I'm looking for an example to demonstrate that fact that the Nagata-Smirnov thm is "more useful" than Urysohn's. That is, I'm looking for a space that you can prove is metrizable using Nagata-Smirnov but not using Urysohn.

I've found (in Steen & Seebach's "Counterexamples") some examples of spaces which have $\sigma$-locally finite bases but are not second-countable. Problem is, they all have an explicit metric... In fact, most of them are only described as metric spaces, with no metric-independent description of the topology. So these examples are not very motivating...

I know there are theoretical implications of NG thm that provides motivation, but right now I'm looking specifically for a down-to-earth, tangible example, preferably one that the average undergrad can cope with.

Edit: here is the formulation of the thms:

Urysohn: A $T_{3}$, second-countable space (i.e. $X$ has a countable base for its topology) is metrizable.

Nagata-Smirnov: A topological space is metrizable iff it's $T_{3}$ and has a base for its topology that is a countable union of locally finite families. (where a family $A_i, i \in I$ of subsets of $X$ is locally finite in $X$ iff every $x \in X$ has a neighbourhood $O_x$ such that $\{i \in I: O_x \cap A_i \neq \emptyset\}$ is finite.)

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    $\begingroup$ It would be nice to include the two metriziability conditions in the text of the question. $\endgroup$
    – Berci
    Commented Jul 17, 2019 at 12:06
  • $\begingroup$ In an old issue circa 1970, of Amer. Math. Monthly, there is a proof, using both directions of Nagata-Smirnov, that a non-compact metrizable space has an incomplete metric. I can post the proof from memory if you want. $\endgroup$ Commented Jul 17, 2019 at 14:57
  • $\begingroup$ @Berci thanks for the suggestion, I edited accordingly. $\endgroup$
    – ChanaG
    Commented Jul 17, 2019 at 16:30
  • $\begingroup$ @DanielWainfleet I think I've come across something like that while searching for an example. While interesting by itself, it falls under "theoretical implications" which is not what I'm looking for. Thanks anyway. $\endgroup$
    – ChanaG
    Commented Jul 17, 2019 at 16:34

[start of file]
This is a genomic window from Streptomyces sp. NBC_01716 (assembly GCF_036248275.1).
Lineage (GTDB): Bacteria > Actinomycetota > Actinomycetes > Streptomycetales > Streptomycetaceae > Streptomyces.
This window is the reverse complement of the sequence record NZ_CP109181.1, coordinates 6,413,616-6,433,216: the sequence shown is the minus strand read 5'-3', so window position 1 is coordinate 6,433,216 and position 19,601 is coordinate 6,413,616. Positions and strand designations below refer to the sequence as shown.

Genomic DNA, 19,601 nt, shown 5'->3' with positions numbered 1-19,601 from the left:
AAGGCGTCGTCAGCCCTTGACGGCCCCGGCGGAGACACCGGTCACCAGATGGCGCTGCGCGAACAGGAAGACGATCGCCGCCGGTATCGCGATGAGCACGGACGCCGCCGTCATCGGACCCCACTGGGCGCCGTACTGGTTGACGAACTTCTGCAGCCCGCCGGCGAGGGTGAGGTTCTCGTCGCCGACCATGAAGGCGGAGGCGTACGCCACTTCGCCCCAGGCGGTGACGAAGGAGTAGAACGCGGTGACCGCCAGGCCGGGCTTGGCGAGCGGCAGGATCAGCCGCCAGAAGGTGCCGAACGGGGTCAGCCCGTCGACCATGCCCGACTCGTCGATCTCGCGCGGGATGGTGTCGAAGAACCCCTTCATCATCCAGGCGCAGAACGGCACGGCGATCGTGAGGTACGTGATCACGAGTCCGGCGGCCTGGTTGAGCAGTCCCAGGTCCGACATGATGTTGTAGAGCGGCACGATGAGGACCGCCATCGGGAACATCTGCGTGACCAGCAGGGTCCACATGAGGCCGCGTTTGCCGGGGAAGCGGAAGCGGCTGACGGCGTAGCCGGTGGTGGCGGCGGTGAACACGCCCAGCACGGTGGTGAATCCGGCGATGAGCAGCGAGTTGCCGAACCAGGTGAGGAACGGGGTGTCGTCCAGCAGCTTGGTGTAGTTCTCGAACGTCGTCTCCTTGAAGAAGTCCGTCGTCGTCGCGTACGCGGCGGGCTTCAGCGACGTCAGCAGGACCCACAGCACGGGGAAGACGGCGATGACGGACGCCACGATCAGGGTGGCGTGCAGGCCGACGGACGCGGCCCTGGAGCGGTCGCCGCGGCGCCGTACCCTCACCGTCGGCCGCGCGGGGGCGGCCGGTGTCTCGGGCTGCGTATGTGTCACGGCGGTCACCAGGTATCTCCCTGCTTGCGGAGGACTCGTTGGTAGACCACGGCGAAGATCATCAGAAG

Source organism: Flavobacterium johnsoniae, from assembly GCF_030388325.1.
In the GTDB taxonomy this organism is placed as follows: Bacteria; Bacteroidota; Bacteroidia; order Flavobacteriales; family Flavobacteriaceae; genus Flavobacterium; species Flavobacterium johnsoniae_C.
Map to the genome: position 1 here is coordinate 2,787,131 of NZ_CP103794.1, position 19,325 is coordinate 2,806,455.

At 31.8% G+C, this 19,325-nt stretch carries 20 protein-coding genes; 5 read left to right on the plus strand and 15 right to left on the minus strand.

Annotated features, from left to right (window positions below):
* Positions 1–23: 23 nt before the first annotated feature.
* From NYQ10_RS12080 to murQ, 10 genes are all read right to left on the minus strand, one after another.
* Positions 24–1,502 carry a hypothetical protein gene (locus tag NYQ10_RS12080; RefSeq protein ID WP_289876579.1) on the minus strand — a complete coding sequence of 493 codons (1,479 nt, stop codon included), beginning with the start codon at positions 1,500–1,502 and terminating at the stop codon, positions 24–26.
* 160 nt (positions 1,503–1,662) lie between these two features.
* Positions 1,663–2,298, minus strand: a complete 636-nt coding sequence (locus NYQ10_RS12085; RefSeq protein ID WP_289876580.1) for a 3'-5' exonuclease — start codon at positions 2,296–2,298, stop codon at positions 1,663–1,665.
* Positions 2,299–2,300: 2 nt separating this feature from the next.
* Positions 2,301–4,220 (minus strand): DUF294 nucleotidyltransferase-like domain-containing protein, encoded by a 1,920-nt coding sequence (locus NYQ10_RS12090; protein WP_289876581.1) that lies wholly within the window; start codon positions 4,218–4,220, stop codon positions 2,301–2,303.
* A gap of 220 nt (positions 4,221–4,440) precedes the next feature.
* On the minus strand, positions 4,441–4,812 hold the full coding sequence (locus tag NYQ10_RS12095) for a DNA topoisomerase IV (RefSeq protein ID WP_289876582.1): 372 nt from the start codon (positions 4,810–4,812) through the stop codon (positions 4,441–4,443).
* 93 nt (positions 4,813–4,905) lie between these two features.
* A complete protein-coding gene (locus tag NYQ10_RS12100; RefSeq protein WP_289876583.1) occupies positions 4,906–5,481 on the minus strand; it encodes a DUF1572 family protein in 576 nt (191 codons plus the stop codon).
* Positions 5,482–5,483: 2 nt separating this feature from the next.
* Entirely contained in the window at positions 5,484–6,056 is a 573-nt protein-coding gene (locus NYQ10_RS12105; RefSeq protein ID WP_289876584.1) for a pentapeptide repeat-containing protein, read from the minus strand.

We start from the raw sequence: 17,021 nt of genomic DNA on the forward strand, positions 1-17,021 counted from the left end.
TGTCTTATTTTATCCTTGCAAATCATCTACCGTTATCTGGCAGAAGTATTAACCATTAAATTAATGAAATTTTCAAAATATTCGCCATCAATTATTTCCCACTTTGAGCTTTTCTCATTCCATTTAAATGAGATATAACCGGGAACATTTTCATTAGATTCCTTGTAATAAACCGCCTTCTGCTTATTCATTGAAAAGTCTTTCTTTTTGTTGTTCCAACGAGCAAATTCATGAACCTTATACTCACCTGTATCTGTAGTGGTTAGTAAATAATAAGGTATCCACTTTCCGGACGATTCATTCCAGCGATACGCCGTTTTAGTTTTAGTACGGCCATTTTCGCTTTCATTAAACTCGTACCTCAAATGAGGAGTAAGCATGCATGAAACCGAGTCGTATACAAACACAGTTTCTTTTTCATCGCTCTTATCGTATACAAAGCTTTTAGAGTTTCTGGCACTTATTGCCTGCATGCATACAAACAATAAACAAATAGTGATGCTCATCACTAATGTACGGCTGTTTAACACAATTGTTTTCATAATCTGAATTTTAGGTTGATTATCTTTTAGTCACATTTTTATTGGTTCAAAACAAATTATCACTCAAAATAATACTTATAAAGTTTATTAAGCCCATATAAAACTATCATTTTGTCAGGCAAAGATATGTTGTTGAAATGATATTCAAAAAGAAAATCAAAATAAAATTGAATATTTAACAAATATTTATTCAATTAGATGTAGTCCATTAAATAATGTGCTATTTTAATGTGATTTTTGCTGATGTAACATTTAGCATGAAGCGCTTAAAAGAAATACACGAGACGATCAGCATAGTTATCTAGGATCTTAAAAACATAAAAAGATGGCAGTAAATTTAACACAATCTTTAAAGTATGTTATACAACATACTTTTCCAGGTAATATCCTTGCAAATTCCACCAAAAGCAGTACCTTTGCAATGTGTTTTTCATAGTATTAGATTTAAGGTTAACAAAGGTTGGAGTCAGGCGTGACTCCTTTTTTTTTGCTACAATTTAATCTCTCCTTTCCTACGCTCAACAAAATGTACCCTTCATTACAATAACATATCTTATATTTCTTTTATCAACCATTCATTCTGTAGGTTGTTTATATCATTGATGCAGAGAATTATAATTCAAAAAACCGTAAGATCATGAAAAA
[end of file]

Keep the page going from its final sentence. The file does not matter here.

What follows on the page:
• $\begingroup$ According to the Answer posted, Urysohn's theorem is only sufficient. The proof of the result that I cited uses the necessity (of the Bing-Nagata-Smirnov condition) at one step, and the sufficiency is used on another space at a later step..... I am unsure what you are looking for. $\endgroup$ Commented Jul 18, 2019 at 15:07

1 Answer 1


Bing-Nagata-Smirnov's theorem (BNS) is a necessary and sufficient condition for being a metrisable space, while Urysohn's theorem is merely sufficient. Many other general criteria for metrisability have been proved on the basis of BNS, look at the Encyclopedia of General Topology (chapters on metrisation theorems). A classic application is the fact that a paracompact locally metrisable space is metrisable (which is often used in manifolds). So BNS is a convenient general tool.

It has been the basis of a quite extensive literature on metrisability, and the more specialised Urysohn's theorem rather less so. One of the few concrete examples of an application of Urysohn is that the unit ball in $X^\ast$ in the weak-star topology is metrisable when $X$ is a separable Banach space. Not a concrete example, but useful nonetheless. In that case the metric on that ball is easy enough to construct without Urysohn, but at least we know a metric exists, so even without knowing it we can apply sequential compactness of that ball (based on Alaoglu) instead of "mere" compactness.

  • $\begingroup$ Thanks, but I'm looking for the opposite case - not a concrete example for using Urysohn's thm, but a concrete example where Urysohn's thm fails and Nagata-Smirnov's thm is applicable. $\endgroup$
    – ChanaG
    Commented Jul 17, 2019 at 16:37
  • $\begingroup$ @ChanaG BNS is never applied to concrete spaces. It’s a tool to prove other theorems. $\endgroup$ Commented Jul 18, 2019 at 5:13
  • $\begingroup$ Why is that? Is it because proving metrizability of concrete spaces is uninteresting outside the framework of a general topology course (which is, however, my framework)? Or is it because there are no concrete spaces such as I look for, for which BNS is useful? $\endgroup$
    – ChanaG
    Commented Jul 18, 2019 at 6:02
  • $\begingroup$ @ChanaG When constructing a concrete space, it's often much easier to just define a metric on it too. It's rare to construct a metrisable space from a topology definition alone. $\endgroup$ Commented Jul 18, 2019 at 7:22
  • $\begingroup$ I understand. Well, I'm looking for such a rare example... and beginning to think it doesn't exist. $\endgroup$
    – ChanaG
    Commented Jul 18, 2019 at 7:51

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